Bennet Dunlap, a d-dad, is about as straight-shooter you will ever meet.  He is incredibly passionate and it takes much to see Bennet concerned; and Bennet is concerned over this issue, very concerned. And so are many of us.  PLEASE join his site and stay informed.  This is an issue that is evolving as we speak and Bennet and many others of our good friends in the diabetes community are going to fight this, and fight it hard.  Click here and join his Strip Safely site.  Also make sure you click the ‘issue’ tab after you join so you can read in more detail what I have touched upon here.

There are many issues in the heath care world that are changing.  I heard it so many times this week that the diabetes world of next year will be vastly different from the one from this year.  Again not to scare anyone but to implore you to stay educated.  Read. Learn. And for goodness sake if action is needed and people will inform you as to when and how, please take it.

We may very well be the only controller of our collective fates; we need to be educated, armed, and ready as we come to this cross-road.

I am a diabetesdad

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Good-bye to Blogging as We Know It??? I Surely Hope Not.

There is a very interesting article being circulated online, written by ‘NPR‘.  The article entitled:
Social Media Help Diabetes Patients (And Drugmakers) Connect
begins by stating how the diabetes community is connected but quickly turns to the fact that pharma companies are getting involved with many of the bloggers and that involvement needs to be regulated, or guidelines better set by the FDA, according to advocate groups.

People living with diabetes have created a vibrant online community. Big drug companies are certainly taking notice — and some advocacy groups feel that the Food and Drug Administration should as well.

But there is a disconnect here which I believe the writer misses altogether.  In as much as there are people out there claiming various ‘cures’ and ‘potions’ that will rid you of your diabetes (that should be vetted), taking all bloggers and stating that there should be a regulating body over them is a dangerous and slippery slope to be navigating. 

My guess is that there are far more writers inspiring and connecting people than there are those specifically ‘on contract’ with a specific agenda.  Those who blog in this community who write about subjects where they receive any sort of compensation are also very quick to also add that they receive that compensation from a particular company.

Bloggers are writers.  Writers speak from experience to lend a voice of experience.  In life; in diabetes; as a parent; as a person with diabetes; and yes to even state that they tried a product and it was great (or sucked for that matter).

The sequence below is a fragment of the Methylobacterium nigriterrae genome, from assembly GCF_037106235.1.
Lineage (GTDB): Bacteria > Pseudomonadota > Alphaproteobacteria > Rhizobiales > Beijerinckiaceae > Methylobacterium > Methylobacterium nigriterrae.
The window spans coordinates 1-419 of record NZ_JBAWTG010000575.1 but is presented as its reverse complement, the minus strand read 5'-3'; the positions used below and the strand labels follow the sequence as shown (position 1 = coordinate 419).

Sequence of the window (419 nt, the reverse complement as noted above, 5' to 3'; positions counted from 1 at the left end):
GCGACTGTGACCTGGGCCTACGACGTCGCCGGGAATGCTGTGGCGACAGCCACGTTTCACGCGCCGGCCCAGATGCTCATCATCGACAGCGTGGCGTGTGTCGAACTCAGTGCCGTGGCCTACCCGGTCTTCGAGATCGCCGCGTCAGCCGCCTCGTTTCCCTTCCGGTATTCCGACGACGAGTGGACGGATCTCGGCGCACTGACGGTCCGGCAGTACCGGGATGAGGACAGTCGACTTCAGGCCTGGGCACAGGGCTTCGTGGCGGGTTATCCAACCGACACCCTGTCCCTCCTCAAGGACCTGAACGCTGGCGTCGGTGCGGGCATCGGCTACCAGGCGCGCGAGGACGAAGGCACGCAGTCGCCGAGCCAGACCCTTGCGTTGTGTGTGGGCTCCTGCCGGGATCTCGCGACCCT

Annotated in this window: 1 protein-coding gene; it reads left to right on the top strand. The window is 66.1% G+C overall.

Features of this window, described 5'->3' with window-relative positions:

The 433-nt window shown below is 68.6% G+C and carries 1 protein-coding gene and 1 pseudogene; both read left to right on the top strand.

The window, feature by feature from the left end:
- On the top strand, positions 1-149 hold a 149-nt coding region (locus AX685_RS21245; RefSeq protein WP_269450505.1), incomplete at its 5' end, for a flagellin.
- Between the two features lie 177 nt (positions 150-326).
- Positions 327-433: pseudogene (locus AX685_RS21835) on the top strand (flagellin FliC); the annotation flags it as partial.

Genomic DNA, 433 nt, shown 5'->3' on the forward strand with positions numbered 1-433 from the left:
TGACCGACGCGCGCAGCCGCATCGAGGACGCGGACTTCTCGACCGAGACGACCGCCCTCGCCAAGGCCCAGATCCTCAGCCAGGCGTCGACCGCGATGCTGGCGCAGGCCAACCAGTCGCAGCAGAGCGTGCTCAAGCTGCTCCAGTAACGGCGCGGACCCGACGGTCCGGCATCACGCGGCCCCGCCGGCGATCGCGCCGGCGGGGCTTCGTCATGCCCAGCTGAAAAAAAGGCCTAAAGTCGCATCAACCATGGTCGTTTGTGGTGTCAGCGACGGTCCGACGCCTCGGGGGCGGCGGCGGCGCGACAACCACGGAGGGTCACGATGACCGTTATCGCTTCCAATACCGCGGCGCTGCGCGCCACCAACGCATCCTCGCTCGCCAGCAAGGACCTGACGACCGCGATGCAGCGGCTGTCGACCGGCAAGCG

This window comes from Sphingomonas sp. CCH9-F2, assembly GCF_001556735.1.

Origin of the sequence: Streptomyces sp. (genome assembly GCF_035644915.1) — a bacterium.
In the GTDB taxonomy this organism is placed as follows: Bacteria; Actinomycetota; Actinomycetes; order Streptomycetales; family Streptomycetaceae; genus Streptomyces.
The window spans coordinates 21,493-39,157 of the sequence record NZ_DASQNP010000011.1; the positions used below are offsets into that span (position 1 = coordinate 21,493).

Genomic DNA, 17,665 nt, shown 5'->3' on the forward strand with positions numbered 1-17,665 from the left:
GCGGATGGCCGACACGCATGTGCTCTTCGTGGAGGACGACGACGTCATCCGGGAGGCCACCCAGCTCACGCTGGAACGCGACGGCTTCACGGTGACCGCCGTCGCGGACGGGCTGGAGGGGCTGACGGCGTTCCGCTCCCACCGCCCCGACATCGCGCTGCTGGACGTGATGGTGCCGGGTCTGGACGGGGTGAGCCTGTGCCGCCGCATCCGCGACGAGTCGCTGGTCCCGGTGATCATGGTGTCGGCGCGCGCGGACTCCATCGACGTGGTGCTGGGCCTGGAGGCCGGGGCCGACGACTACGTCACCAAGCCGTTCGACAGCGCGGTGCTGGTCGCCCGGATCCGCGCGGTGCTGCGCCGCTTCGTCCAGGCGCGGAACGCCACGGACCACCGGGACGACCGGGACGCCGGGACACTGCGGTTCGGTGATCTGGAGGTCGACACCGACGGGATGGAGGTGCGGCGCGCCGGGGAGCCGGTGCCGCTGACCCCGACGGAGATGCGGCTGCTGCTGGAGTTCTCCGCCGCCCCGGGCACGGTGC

The article quotes Jason Bonner who states: 
“There’s no proof in diabetes that social networking is helpful,” says Jason Bronner, a doctor at the University of California San Diego Medical Center. He’s leading a study that will help determine whether social networking can actually help patients manage diabetes.

Now there are two different positions here—-social networking being helpful and social networking actually helping patients manage their diabetes.  It might have helped if the writer wrote a longer article to clarify the difference and what might or might not need the influence of a federally governing body.

If it is all the same to the NPR writer, I may not consider a particular writer helping to better manage my children’s diabetes but I would be lost if I did not have some writers to clarify my sanity from time to time.  Bloggers are bloggers…..I can differentiate the ones I want to be part of my life as credible and so can mostly everyone else.

I just think we need to be very careful trying to censor, or federally control, a world of writers that are crucial to those who live with diabetes every day, or are caretakers to the same.

This is a large community that is very intelligent and informative.  To be honest, should someone write or say something that is bogus, untrue, or off the mark……believe me the diabetes community would be there before anyone else to correct and clarify any point made that was off-base.  But I find it dangerous for someone to say to all writers, “You must stay within these parameters”.

How one differentiates between me reading about life and again about cinnamon curing diabetes……I am not too sure.  But I think most of us know or would be quickly informed by others in the diabetes online community.

Perhaps the advocacy groups (the writer does not mention which ones) that thinks the FDA should be more involved may want to start with an easy one; why not start with asking the media to ‘get it right’ when it discusses diabetes.  

I love the diabetes community.  I also respect all of the great things the diabetes community accomplishes with the written word on blogs, FB, print media, or otherwise.  DO we really want the FDA to set guidelines?    Really?

I also do not believe anyone should just come out there and say what they want about a product or medicine……but what I know is this community will speak up very quickly when a line is crossed, but remember this; there are many lines.   It would be dangerous and harmful to think any one agency could set one hard and fast rule across the board to govern; would anyone really want that?

I don’t, do you?


I am a diabetesdad.

Disclaimer: I am a blogger; and love that I am.